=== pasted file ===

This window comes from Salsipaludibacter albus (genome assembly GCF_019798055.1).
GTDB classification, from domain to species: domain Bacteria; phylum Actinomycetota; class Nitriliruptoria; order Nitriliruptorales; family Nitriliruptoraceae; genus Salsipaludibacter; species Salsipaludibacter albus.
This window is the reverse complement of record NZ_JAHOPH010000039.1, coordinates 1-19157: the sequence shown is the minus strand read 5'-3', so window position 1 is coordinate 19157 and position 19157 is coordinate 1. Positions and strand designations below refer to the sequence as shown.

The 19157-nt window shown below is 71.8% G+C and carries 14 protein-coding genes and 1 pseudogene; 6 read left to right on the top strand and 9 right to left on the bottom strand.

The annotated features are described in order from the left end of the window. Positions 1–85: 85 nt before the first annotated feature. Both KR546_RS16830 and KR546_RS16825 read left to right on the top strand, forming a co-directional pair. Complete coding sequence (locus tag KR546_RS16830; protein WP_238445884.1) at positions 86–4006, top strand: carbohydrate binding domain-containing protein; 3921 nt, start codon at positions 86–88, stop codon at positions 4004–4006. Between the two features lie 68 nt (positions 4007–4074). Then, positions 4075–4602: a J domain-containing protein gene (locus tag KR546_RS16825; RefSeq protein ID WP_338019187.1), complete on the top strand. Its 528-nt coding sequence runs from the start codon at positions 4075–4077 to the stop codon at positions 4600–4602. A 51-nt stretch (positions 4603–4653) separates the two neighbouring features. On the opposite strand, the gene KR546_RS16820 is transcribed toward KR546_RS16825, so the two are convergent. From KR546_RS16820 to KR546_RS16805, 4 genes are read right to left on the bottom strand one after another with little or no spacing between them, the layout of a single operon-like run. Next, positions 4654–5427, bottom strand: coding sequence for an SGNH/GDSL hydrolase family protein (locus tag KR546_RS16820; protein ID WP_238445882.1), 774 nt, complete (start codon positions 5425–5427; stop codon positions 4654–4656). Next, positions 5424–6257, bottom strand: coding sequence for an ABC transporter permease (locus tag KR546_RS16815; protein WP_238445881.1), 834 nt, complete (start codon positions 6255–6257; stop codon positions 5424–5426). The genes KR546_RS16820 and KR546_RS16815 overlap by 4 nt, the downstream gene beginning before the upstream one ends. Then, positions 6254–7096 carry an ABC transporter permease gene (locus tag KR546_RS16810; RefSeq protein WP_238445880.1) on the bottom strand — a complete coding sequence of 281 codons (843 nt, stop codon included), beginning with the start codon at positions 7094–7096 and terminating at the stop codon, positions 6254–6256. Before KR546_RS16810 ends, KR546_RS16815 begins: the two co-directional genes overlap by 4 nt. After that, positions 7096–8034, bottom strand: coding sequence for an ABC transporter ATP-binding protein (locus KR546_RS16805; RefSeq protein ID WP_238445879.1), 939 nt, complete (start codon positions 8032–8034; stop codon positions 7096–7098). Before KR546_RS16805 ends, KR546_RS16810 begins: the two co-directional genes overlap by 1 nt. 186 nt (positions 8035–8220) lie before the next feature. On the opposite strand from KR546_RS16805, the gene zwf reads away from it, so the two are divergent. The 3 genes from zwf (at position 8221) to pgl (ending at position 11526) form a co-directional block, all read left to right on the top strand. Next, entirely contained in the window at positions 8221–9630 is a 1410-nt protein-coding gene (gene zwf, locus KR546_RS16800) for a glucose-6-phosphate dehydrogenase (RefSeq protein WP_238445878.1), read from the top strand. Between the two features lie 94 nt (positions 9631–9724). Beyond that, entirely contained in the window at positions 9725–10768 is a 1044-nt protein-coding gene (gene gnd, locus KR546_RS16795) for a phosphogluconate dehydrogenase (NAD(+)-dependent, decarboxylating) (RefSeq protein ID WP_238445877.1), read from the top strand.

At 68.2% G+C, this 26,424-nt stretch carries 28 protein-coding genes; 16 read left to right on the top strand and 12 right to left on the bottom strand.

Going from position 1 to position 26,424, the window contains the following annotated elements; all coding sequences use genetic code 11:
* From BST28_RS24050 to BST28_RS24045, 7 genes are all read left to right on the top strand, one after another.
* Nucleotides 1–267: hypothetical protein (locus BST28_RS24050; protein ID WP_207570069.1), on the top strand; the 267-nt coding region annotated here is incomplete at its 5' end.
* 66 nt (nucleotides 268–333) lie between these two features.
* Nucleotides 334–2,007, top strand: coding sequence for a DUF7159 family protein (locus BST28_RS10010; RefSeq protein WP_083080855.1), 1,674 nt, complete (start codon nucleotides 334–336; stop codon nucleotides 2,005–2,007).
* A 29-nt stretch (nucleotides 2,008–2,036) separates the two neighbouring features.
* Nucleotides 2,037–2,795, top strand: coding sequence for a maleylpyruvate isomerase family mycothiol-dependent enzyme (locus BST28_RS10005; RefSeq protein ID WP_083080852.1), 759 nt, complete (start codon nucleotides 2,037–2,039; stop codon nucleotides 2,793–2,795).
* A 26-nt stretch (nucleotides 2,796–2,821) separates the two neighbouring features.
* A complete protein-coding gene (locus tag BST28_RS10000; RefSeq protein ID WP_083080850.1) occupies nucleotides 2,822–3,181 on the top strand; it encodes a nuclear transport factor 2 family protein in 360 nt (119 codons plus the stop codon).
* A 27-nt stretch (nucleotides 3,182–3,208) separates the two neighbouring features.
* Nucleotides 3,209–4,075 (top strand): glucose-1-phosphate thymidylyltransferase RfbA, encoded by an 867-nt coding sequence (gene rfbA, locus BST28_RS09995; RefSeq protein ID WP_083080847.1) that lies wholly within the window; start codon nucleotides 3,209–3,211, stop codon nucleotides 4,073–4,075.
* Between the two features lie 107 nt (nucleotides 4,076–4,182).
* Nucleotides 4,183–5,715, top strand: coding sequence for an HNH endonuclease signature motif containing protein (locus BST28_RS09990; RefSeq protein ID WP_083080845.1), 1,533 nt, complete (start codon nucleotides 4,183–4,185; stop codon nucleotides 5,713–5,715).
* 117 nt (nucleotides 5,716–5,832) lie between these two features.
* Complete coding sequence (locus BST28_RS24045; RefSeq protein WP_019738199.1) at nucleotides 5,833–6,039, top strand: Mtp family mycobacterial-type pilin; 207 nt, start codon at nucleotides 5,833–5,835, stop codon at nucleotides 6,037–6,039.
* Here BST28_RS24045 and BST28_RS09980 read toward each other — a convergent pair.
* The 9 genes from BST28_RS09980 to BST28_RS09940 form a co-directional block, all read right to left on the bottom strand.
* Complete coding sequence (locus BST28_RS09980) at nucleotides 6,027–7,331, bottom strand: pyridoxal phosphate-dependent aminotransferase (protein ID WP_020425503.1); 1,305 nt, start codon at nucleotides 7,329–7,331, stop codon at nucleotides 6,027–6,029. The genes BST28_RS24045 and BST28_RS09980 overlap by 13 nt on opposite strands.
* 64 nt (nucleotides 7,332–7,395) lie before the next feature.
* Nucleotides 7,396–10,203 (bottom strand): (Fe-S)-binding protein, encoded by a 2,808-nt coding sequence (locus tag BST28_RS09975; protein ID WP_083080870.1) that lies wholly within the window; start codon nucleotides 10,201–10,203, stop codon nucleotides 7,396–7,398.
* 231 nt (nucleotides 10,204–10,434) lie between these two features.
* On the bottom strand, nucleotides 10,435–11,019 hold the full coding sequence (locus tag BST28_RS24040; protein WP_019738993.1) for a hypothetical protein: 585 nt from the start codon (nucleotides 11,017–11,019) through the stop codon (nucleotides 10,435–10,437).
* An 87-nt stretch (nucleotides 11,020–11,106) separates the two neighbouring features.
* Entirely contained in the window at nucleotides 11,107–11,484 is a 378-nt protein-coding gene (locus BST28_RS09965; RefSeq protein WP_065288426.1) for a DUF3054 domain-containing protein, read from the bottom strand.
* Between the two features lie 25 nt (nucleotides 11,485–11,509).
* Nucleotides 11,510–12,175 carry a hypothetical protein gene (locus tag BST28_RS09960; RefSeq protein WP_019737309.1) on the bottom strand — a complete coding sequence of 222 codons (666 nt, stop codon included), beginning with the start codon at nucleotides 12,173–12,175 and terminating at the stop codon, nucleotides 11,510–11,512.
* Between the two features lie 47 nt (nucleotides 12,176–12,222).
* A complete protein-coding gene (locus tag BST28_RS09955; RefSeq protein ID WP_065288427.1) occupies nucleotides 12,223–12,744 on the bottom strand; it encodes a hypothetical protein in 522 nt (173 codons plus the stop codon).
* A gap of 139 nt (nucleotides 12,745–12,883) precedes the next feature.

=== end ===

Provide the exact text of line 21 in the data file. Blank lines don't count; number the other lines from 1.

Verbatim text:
* Complete coding sequence (locus BST28_RS24045; RefSeq protein WP_019738199.1) at nucleotides 5,833–6,039, top strand: Mtp family mycobacterial-type pilin; 207 nt, start codon at nucleotides 5,833–5,835, stop codon at nucleotides 6,037–6,039.